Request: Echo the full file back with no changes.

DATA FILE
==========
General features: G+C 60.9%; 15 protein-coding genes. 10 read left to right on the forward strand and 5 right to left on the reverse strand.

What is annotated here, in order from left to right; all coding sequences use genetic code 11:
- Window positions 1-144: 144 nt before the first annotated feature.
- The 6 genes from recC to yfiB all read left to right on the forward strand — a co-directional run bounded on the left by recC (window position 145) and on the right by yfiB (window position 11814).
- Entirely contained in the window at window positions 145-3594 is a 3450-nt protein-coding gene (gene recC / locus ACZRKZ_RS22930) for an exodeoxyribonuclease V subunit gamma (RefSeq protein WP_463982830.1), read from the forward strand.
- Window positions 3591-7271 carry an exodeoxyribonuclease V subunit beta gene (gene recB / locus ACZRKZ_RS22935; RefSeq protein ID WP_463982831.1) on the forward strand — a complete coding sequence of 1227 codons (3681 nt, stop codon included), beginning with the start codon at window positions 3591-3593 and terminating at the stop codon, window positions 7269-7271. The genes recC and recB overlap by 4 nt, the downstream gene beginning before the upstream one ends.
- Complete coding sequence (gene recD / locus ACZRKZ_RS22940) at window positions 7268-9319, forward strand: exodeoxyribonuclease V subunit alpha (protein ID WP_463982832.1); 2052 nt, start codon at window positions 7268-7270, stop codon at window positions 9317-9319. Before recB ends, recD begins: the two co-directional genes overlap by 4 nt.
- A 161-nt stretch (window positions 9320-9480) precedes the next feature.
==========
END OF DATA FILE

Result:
General features: G+C 60.9%; 15 protein-coding genes. 10 read left to right on the forward strand and 5 right to left on the reverse strand.

What is annotated here, in order from left to right; all coding sequences use genetic code 11:
- Window positions 1-144: 144 nt before the first annotated feature.
- The 6 genes from recC to yfiB all read left to right on the forward strand — a co-directional run bounded on the left by recC (window position 145) and on the right by yfiB (window position 11814).
- Entirely contained in the window at window positions 145-3594 is a 3450-nt protein-coding gene (gene recC / locus ACZRKZ_RS22930) for an exodeoxyribonuclease V subunit gamma (RefSeq protein WP_463982830.1), read from the forward strand.
- Window positions 3591-7271 carry an exodeoxyribonuclease V subunit beta gene (gene recB / locus ACZRKZ_RS22935; RefSeq protein ID WP_463982831.1) on the forward strand — a complete coding sequence of 1227 codons (3681 nt, stop codon included), beginning with the start codon at window positions 3591-3593 and terminating at the stop codon, window positions 7269-7271. The genes recC and recB overlap by 4 nt, the downstream gene beginning before the upstream one ends.
- Complete coding sequence (gene recD / locus ACZRKZ_RS22940) at window positions 7268-9319, forward strand: exodeoxyribonuclease V subunit alpha (protein ID WP_463982832.1); 2052 nt, start codon at window positions 7268-7270, stop codon at window positions 9317-9319. Before recB ends, recD begins: the two co-directional genes overlap by 4 nt.
- A 161-nt stretch (window positions 9320-9480) precedes the next feature.